Properly Redact Your Documents

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Improper redaction has been in the news repeatedly over the past few years, thanks to the revelation of confidential information in a handful of high-profile cases by way of failure to redact completely. Redaction is not a complicated process if you’re using the correct software, but you do have to know how to use it correctly. “How To…Properly Redact Your Documents” takes a look at this process in Adobe Acrobat DC Pro. Watch it to make sure you don’t wind up the next headline!

via Properly Redact Your Documents — CBA Law Practice Management & Technology

Excellent advice from our comrades at the Chicago Bar Association! For newbies, let me add a few thoughts:

How redaction works in Acrobat Pro DC

Redaction permanently removes visible text and graphics from a document. To begin redaction, open a PDF in Acrobat Pro DC and choose Tools > Redact. In the redaction toolbar, select Mark for Redaction > Text & Images. You may also redact entire pages or search for content to redact. To remove the marked items, click Apply in the redaction toolbar, and then click OK.

Quick Pointers

  • Redaction is permanent, no joke. You can’t undo it once your document is saved. If this is your first attempt, make a copy of your document and experiment.
  • Best practices are to save a before and after copy of your PDF (unredacted and redacted). This should be easy enough as Acrobat will automatically save the redacted version of your file as [original file name]_redacted.pdf unless you overwrite the file name.
  • When content is removed, you get to choose what appears in its place – redaction codes, custom overlay text, a colored box, or nothing at all. These settings are controlled using the properties tool in the redaction toolbar. Before you start set redaction properties. If you aren’t sure what you want, make a copy of your document and test different property settings.

More Resources

For complete step-by-step directions on how to redact or remove hidden sensitive information, see this post from Adobe.

All Rights Reserved 2020 Beverly Michaelis

Idaho Allows Fee Disgorgement for Breach of Fiduciary Duty

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In a case of first impression, the Idaho Supreme Court recently held that fee disgorgement is available as a remedy against a lawyer for breach of fiduciary duty even if there are no resulting damages.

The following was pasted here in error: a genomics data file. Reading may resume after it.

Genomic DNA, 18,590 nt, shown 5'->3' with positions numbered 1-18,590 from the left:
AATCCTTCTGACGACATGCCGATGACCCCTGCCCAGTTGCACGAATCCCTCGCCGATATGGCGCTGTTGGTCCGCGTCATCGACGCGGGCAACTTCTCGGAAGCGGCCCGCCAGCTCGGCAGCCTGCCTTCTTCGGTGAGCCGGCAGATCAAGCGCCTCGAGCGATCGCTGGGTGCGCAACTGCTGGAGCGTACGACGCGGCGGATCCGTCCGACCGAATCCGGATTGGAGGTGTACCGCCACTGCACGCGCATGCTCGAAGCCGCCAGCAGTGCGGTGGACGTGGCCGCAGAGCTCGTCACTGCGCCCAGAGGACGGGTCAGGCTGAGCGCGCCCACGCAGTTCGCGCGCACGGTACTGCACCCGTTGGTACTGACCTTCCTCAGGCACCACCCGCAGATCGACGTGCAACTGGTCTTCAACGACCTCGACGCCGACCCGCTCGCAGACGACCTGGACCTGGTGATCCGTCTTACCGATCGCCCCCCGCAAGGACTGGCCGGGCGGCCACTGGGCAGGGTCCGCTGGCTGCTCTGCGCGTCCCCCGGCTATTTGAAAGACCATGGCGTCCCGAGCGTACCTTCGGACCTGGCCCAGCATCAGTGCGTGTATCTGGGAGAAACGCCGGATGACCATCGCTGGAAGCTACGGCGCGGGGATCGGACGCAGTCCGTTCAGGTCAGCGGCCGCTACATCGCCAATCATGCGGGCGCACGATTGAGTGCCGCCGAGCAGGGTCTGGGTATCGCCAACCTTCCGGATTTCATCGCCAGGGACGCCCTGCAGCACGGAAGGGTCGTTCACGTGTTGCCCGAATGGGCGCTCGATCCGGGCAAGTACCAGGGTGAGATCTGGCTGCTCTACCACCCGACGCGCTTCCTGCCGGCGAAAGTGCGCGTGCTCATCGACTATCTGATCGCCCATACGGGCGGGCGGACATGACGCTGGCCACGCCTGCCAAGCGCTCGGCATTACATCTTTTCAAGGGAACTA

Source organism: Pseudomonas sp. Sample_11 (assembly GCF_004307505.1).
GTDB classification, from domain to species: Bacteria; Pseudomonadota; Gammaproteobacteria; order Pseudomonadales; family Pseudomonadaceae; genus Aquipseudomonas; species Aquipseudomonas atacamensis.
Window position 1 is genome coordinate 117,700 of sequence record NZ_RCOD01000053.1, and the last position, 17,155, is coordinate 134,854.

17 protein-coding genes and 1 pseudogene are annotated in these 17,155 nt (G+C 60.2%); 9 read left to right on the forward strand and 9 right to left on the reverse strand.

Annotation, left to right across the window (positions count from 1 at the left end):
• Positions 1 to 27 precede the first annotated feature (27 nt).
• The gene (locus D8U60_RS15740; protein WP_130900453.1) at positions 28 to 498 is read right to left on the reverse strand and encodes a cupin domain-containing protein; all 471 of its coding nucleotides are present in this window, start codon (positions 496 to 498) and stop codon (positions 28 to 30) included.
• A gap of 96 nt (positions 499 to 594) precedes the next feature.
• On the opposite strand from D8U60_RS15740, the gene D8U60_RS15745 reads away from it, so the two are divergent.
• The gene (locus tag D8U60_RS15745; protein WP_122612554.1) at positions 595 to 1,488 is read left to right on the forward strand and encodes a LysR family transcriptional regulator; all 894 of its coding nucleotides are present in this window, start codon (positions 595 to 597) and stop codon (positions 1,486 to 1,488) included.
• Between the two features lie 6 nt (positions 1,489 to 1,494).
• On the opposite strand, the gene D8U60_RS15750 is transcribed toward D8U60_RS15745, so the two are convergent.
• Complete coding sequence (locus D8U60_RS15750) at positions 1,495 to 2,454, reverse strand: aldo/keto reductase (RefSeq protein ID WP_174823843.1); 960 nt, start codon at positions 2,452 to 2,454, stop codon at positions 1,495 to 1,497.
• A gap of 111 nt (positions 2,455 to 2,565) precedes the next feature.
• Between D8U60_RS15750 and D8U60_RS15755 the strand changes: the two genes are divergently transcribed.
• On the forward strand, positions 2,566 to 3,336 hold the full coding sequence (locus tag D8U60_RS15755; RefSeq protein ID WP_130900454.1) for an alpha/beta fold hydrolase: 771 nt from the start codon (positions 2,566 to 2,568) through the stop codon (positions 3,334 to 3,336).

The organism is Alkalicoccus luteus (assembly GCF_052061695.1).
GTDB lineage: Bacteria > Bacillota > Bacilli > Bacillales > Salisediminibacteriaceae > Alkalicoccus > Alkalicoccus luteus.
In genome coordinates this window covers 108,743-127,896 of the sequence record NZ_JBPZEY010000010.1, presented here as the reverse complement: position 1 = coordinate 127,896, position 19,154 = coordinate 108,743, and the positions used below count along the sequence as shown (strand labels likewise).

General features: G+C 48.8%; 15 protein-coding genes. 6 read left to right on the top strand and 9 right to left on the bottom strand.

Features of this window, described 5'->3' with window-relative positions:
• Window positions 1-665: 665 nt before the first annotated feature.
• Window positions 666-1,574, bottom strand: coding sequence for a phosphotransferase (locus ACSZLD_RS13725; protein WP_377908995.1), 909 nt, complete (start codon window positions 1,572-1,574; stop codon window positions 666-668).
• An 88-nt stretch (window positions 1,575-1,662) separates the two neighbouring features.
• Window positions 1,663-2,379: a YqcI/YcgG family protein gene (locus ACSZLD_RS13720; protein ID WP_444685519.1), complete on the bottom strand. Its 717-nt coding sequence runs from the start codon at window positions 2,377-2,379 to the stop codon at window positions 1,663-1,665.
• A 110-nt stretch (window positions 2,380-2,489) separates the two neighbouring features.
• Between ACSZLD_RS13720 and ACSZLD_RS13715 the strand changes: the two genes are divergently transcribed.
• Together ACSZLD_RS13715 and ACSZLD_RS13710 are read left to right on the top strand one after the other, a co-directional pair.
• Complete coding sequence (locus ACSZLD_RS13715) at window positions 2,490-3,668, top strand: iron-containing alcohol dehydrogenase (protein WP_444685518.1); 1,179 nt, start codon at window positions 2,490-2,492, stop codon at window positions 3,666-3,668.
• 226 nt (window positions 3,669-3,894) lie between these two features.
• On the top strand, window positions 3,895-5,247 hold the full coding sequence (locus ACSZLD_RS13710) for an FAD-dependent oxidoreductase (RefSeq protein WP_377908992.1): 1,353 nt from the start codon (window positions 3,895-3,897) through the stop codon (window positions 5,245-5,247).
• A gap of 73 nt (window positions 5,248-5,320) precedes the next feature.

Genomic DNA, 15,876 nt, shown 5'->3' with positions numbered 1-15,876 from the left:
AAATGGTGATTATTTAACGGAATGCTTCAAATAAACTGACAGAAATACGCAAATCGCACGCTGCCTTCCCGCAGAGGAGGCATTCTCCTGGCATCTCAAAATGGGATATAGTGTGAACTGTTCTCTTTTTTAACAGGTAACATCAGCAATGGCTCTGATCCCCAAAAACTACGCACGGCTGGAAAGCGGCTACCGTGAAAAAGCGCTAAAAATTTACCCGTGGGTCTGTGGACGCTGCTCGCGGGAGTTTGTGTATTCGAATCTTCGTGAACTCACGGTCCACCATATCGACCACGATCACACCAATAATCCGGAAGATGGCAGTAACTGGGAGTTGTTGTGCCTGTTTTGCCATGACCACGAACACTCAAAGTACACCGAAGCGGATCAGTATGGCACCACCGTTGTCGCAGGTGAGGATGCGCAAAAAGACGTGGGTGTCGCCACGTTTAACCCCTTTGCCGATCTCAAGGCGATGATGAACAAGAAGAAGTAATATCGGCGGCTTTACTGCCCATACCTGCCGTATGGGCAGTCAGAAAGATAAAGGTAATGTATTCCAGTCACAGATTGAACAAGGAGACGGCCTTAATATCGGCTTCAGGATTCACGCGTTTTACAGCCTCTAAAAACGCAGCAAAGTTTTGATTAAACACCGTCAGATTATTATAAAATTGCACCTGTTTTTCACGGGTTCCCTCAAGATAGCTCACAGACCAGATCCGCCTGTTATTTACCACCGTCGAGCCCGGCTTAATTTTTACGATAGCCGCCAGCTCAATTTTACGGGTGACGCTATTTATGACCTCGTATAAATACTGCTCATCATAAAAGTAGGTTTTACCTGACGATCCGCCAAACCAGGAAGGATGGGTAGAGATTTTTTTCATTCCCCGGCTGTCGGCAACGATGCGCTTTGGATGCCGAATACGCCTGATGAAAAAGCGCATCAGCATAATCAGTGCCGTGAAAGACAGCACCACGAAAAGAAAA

Parkinson v. Bevis, 448 P.3d 1027 (Idaho 2019), involved comparatively simple facts: A lawyer representing plaintiff Rebecca Parkinson in her divorce proceedings shared a confidential attorney-client communication with opposing counsel. In a subsequent lawsuit against the lawyer, Parkinson conceded that she was not damaged by the unauthorized disclosure—instead framing her claim as one for breach of fiduciary duty seeking fee disgorgement as a remedy. The trial court dismissed the claim, but the Idaho Supreme Court reversed.

The Idaho Supreme Court first distinguished breach of fiduciary duty from legal malpractice: “A breach of fiduciary duty claim is an equitable claim for which a defendant may have to disgorge compensation received during the time the breach occurred, even if the plaintiff cannot show actual damages.” 448 P.3d at 1033.

via Idaho Supreme Court Allows Fee Disgorgement for Breach of Fiduciary Duty — NWSidebar

A result of interest to Oregon lawyers, since a fee disgorgement claim not involving negligence is unlikely to be covered by the Professional Liability Fund.

 

Effective Conflict Systems

Join me on Wednesday, March 11, 2020 for Effective Conflict Systems and learn the ethical principles behind conflict-of-interest screening, how to avoid common ethical traps, and the process of choosing, operating, and implementing effective conflict systems. Oregon-specific MCLE Ethics (.75) and Practical Skills (.50) credits pending.

Here are some of the issues this CLE will address:

  • When is the lawyer-client relationship formed?
  • What are my ethical duties toward prospects vs. current or former clients?